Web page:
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Evidence of meeting #59 for Justice and Human Rights in the 39th Parliament, 1st Session. (The original version is on Parliament’s site, as are the minutes.) The winning word was young.

A recording is available from Parliament.

On the agenda

MPs speaking

Also speaking

Paul Gillespie  Consultant, As an Individual
Lynn Barr-Telford  Director, Canadian Centre for Justice Statistics, Statistics Canada
Tamra Thomson  Director, Legislation and Law Reform, Canadian Bar Association
Margaret Gallagher  Treasurer, National Criminal Justice Section, Canadian Bar Association
Kevin Kindred  Branch Section Chair, Sexual Orientation and Gender Identity Conference, Canadian Bar Association
Judy Nuttall  Coordinator, Affiliated with Citizens Addressing Sexual Exploitation, White Ribbon Against Pornography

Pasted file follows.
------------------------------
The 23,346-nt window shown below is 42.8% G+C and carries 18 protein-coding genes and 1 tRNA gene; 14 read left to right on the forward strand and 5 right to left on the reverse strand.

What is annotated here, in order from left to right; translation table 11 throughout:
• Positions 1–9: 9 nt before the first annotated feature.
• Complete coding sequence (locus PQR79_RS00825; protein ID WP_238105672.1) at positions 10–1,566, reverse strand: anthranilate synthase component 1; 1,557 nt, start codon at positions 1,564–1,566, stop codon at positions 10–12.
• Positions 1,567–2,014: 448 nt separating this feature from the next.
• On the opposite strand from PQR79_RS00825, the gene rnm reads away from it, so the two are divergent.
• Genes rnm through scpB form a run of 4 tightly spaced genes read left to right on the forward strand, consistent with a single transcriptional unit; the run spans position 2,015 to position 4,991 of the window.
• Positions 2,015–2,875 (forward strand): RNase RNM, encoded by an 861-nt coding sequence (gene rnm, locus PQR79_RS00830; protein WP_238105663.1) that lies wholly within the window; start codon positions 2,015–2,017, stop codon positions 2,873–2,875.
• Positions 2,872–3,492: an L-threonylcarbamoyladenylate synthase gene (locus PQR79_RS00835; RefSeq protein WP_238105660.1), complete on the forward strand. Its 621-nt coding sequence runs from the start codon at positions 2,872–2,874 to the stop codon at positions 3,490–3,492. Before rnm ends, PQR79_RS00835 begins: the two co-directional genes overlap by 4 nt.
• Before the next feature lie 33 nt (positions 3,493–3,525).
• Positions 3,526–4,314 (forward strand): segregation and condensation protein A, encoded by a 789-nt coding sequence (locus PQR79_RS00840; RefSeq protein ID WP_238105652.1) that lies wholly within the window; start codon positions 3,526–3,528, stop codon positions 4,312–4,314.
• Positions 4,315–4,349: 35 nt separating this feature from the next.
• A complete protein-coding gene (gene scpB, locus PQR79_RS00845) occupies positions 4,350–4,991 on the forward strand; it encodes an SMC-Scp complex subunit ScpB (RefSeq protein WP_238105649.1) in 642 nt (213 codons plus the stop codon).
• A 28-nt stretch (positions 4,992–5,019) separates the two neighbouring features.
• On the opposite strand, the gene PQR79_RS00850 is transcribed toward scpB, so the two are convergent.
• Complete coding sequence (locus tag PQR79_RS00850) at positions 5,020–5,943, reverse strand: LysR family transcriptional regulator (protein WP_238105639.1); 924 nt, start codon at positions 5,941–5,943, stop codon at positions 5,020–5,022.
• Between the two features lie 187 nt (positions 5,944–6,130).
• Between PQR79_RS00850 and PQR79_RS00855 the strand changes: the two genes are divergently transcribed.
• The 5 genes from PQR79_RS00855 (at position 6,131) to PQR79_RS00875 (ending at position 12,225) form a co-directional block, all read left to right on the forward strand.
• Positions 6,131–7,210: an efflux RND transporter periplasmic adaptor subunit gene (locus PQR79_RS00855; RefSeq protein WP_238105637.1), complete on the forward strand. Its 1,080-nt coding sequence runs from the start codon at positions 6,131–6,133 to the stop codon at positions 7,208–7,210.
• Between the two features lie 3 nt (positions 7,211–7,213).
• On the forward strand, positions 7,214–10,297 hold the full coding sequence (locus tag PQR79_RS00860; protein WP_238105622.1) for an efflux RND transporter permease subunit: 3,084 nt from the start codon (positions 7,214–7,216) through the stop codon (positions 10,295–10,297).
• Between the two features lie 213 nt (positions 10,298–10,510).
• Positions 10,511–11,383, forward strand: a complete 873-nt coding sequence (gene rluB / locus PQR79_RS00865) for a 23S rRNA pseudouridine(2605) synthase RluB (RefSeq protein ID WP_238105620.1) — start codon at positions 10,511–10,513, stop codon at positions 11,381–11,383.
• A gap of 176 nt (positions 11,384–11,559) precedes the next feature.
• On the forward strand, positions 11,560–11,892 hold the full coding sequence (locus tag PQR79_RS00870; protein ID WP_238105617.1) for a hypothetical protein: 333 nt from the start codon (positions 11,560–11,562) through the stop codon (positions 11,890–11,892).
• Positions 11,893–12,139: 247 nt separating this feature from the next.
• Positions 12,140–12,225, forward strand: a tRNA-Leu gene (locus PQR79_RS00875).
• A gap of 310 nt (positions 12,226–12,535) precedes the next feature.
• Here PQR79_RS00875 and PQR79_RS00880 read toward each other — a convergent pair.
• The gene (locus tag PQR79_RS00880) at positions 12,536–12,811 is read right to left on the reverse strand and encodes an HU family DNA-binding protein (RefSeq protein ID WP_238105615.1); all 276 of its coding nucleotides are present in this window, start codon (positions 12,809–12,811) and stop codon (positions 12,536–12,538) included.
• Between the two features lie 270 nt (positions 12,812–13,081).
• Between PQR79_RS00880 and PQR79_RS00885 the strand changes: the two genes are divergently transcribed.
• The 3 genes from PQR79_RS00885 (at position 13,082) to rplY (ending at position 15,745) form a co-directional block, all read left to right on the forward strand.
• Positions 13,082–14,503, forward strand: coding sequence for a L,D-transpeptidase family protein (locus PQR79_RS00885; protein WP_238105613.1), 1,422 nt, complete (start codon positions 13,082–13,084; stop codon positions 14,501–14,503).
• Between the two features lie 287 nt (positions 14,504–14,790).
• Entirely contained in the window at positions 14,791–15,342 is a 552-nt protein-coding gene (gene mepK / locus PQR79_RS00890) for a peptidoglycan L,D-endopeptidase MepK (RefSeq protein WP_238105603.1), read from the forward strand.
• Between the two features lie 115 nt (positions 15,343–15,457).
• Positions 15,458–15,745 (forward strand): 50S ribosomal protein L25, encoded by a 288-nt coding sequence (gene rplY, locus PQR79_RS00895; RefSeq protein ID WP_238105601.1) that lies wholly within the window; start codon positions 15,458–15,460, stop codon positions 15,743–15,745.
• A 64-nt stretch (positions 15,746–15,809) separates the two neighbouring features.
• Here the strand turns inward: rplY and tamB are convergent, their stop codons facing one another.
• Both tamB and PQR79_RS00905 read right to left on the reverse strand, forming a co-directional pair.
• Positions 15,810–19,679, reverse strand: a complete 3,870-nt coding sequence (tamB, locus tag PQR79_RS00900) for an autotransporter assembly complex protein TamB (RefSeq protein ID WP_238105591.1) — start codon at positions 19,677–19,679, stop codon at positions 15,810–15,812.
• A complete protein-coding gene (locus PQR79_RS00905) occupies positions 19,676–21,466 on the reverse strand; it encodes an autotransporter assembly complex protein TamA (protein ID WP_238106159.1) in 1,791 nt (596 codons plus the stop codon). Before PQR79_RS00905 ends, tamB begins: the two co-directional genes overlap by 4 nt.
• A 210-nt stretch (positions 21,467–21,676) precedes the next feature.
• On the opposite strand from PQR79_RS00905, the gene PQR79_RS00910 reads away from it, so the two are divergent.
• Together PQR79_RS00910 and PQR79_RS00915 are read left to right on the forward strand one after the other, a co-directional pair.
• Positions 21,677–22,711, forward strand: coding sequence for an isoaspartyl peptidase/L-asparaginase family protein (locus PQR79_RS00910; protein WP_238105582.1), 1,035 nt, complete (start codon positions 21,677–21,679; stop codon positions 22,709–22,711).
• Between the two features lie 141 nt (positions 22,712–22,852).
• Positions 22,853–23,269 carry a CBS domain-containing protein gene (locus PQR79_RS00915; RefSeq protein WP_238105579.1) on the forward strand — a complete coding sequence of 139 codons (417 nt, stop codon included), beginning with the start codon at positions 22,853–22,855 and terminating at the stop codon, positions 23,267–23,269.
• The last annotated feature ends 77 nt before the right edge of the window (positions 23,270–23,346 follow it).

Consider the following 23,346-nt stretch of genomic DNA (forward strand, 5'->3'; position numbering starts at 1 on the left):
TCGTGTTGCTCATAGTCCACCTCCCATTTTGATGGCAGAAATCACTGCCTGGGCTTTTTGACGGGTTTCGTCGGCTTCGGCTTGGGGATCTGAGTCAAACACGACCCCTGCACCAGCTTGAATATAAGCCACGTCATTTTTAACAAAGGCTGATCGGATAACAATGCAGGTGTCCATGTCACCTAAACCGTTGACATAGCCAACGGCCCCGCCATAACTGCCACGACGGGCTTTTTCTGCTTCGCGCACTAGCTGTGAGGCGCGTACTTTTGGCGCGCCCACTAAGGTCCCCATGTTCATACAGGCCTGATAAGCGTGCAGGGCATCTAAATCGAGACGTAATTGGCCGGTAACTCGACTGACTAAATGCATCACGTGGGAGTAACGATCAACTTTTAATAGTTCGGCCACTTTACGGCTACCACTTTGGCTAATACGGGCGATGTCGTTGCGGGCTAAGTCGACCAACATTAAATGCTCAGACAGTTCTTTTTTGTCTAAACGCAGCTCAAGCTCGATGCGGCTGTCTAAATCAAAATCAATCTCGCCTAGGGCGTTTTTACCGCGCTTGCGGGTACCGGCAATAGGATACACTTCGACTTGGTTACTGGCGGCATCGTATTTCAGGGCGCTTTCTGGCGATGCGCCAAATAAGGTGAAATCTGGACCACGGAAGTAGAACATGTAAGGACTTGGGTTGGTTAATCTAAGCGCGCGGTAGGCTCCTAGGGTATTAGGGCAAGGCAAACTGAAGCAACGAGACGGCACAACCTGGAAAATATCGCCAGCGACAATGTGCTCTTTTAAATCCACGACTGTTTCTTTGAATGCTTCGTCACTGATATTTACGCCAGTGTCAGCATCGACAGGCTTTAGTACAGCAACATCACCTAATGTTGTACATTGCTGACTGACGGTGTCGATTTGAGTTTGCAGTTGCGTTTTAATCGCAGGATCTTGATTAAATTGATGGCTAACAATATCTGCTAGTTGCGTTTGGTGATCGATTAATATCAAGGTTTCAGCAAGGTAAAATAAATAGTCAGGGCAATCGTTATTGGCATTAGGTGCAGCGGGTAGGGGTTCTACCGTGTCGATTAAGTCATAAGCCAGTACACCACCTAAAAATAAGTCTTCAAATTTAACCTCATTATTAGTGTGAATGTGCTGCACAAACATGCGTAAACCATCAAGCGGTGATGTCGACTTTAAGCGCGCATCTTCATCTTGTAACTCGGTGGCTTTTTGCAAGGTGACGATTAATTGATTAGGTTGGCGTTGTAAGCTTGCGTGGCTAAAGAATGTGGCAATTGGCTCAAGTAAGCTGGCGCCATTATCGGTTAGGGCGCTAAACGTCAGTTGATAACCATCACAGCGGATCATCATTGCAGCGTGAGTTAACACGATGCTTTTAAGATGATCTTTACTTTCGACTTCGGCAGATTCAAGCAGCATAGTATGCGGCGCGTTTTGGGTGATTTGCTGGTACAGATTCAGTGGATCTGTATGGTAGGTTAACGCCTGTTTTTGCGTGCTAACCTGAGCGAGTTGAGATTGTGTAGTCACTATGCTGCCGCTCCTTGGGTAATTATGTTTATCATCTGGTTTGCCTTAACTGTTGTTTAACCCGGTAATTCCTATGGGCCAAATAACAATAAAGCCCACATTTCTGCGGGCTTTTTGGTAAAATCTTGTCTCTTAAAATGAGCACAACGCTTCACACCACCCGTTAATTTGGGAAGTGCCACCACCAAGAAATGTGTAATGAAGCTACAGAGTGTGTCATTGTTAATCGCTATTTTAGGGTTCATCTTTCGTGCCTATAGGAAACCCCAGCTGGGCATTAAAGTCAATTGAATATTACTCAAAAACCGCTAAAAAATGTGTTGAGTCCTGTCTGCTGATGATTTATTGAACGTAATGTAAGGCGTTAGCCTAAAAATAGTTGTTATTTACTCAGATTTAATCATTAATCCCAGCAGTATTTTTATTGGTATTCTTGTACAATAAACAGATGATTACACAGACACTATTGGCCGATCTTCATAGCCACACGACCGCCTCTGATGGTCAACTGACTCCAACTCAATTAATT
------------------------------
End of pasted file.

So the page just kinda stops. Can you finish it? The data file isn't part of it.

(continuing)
Steve Sullivan  President, Canadian Resource Centre for Victims of Crime
Martha Mackinnon  Executive Director, Justice for Children and Youth
Karen Mihorean  Assistant Director, Canadian Centre for Justice Statistics, Statistics Canada
William Trudell  Chair, Canadian Council of Criminal Defence Lawyers
Jason Gratl  President, B.C. Civil Liberties Association
Kim Pate  Executive Director, Canadian Association of Elizabeth Fry Societies
Andrew Brett  Member, Age of Consent Committee
Nicholas Dodds  Member, Age of Consent Committee
Dave Quist  Executive Director, Institute of Marriage and Family Canada
Daphne Gilbert  Faculty of Law, Common Law Section, University of Ottawa, As an Individual
Christina Godlewska  Articled Student, B.C. Civil Liberties Association

10 a.m.

Branch Section Chair, Sexual Orientation and Gender Identity Conference, Canadian Bar Association

Kevin Kindred

Yes. The CBA takes the firm position that real equality requires the complete repeal. There are other aspects of section 159 that are also problematic for other reasons. So a complete repeal really would be the only full and workable solution.

10 a.m.

NDP

Joe Comartin NDP Windsor—Tecumseh, ON